Tag Archives: American Elsewhere

5 Questions with Robert Jackson Bennett on AMERICAN ELSEWHERE and the Shirley Jackson Award

[NOTE: This is the first of a series of Q&As with the Shirley Jackson Award nominees — and soon-to-be winners, as they’ll be announced this weekend!]

Robert Jackson Bennett‘s 2010 debut Mr. Shivers won the Shirley Jackson award as well as the Sydney J. Bounds Newcomer Award. His second novel, The Company Man, won a Special Citation of Excellence from the Philip K Dick Award, as well as an Edgar Award for Best Paperback Original. His third novel, The Troupe, has topped many “Best of 2012” lists, including that of Publishers Weekly. His fourth novel, American Elsewhere, is now nominated for a Shirley Jackson Award for Best Novel. His fifth, City of Stairs, will be released in September of 2015.

He lives in Austin with his wife and son. He can be found on Twitter at @robertjbennett.

Robert kindly answered a few of my questions…

UPDATE 7/13: AMERICAN ELSEWHERE won the Shirley Jackson Award for Best Novel!

Kristin Centorcelli: Congrats on the Shirley Jackson Award nomination! Will you tell us about your novel and what inspired you to write it?
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Utopia of Puppets and Fools: Robert Jackson Bennett’s AMERICAN ELSEWHERE

“Utopia is that which is in contradiction with reality.”  – Albert Camus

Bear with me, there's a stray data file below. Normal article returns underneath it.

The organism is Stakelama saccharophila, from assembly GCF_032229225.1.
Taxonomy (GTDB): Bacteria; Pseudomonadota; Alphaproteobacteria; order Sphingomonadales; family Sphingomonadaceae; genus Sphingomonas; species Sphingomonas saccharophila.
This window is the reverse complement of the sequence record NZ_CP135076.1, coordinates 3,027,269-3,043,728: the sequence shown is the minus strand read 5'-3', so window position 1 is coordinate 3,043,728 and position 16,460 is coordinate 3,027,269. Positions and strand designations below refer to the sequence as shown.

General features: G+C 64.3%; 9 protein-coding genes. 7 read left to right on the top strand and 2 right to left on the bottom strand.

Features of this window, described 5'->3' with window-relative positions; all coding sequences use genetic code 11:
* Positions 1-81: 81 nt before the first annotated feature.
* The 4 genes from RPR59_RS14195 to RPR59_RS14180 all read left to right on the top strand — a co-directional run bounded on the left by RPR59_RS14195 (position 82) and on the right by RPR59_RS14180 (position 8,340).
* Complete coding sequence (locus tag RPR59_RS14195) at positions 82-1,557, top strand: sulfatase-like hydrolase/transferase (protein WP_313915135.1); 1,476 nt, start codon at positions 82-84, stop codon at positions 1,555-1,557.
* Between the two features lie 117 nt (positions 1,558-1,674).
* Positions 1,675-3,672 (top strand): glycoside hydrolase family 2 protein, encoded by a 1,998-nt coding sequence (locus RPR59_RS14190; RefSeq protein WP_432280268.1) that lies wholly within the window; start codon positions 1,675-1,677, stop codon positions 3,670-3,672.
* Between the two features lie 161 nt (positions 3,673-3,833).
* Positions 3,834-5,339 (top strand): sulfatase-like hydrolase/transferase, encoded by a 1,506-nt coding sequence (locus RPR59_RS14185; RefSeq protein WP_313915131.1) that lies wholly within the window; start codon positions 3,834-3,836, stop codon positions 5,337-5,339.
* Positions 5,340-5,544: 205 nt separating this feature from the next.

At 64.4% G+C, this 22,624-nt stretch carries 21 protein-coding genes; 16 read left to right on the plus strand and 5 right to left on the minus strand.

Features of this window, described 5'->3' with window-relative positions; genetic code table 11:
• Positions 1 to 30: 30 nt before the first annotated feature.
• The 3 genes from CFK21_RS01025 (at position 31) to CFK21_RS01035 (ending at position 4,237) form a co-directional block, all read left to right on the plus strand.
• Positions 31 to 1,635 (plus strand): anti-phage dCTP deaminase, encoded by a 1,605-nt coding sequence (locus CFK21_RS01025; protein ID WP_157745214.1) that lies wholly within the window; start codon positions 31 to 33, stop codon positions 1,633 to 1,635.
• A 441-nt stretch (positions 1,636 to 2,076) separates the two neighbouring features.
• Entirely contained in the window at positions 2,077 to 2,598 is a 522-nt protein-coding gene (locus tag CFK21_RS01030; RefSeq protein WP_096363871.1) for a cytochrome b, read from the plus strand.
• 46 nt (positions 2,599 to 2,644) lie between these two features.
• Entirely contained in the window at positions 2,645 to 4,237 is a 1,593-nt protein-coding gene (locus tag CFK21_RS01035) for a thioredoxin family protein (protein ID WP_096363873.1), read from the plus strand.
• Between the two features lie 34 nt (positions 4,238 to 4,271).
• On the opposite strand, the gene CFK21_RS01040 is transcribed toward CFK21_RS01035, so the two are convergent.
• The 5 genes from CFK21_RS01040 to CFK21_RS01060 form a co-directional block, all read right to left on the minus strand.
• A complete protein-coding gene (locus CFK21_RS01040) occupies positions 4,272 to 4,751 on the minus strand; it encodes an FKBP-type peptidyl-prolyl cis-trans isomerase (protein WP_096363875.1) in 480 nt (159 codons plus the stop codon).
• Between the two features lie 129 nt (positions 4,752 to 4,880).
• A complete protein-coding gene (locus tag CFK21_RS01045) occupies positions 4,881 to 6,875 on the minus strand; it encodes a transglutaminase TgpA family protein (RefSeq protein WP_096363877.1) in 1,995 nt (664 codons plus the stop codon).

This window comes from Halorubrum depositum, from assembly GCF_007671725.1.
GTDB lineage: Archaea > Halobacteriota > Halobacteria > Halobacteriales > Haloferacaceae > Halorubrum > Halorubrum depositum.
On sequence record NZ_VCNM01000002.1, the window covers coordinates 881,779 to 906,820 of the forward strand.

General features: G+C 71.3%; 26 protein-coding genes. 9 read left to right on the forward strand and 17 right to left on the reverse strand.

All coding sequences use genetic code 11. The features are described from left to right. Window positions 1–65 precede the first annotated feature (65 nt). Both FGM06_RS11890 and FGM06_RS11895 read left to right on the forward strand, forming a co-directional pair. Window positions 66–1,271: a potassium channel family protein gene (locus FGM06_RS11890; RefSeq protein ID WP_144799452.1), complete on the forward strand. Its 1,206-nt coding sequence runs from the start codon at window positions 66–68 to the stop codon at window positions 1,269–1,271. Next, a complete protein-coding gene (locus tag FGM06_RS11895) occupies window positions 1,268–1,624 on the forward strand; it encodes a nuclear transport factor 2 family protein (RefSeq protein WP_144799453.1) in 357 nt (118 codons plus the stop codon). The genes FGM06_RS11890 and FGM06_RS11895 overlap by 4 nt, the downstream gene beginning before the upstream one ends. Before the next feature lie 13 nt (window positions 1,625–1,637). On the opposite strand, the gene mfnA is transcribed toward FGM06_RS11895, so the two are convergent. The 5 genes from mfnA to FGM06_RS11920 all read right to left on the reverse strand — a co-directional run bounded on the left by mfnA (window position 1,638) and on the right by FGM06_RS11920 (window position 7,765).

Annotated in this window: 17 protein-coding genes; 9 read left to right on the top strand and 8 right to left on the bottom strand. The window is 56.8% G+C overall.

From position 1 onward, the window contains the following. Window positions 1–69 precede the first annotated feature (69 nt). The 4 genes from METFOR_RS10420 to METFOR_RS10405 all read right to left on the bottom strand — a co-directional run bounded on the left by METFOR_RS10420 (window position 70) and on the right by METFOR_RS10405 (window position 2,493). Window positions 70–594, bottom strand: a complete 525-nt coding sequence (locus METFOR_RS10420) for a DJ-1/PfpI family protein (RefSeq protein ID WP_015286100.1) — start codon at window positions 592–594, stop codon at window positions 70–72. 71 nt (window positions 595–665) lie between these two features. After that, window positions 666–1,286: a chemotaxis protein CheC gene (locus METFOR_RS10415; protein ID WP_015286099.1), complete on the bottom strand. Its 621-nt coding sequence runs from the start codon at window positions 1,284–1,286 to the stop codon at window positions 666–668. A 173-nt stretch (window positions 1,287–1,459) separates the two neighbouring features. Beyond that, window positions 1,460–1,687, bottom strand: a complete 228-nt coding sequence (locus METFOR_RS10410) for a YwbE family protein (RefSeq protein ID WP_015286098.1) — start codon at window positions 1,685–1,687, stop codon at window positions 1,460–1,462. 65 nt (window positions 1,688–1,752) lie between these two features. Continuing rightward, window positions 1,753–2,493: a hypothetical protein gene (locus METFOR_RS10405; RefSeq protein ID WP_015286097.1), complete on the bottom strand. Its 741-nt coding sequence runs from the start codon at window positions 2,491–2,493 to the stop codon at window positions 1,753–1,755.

“There is no way I can avoid thinking about the kind of world I belong to. The abuse of utopias disfigures everything.” – Floriano Martins

(Note: this is an edited excerpt from a longer discussion of the book that I hope to publish later. I’ll be discussing this book at Readercon 24’s Recent Fiction Book Club panel; the schedule is up at my blog. Also, some SPOILERS ahead for the book)

There are many things that I love about reading a novel, and one of them is when my expectations are inverted, tossed about, and I gain not just a new perspective on the narrative, but on my own thoughts. Robert Jackson Bennett’s latest novel American Elsewhere does that, but does not accomplish a singular objective so much as give the reader’s imagination a rich, sometimes messy terrain to explore. It is an SF novel, a horror novel, a broadside against Great American Novels, and an exceptional reading experience that became, to me, a meditation on and satire of the notion of utopia.
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